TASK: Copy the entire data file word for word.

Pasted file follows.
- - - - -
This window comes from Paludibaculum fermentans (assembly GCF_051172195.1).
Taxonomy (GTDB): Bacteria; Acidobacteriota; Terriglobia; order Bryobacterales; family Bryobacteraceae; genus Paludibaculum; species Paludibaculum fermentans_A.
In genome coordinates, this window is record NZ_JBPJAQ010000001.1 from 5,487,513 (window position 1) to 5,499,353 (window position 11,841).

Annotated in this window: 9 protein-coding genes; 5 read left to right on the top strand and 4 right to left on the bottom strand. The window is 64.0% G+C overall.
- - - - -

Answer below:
This window comes from Paludibaculum fermentans (assembly GCF_051172195.1).
Taxonomy (GTDB): Bacteria; Acidobacteriota; Terriglobia; order Bryobacterales; family Bryobacteraceae; genus Paludibaculum; species Paludibaculum fermentans_A.
In genome coordinates, this window is record NZ_JBPJAQ010000001.1 from 5,487,513 (window position 1) to 5,499,353 (window position 11,841).

Annotated in this window: 9 protein-coding genes; 5 read left to right on the top strand and 4 right to left on the bottom strand. The window is 64.0% G+C overall.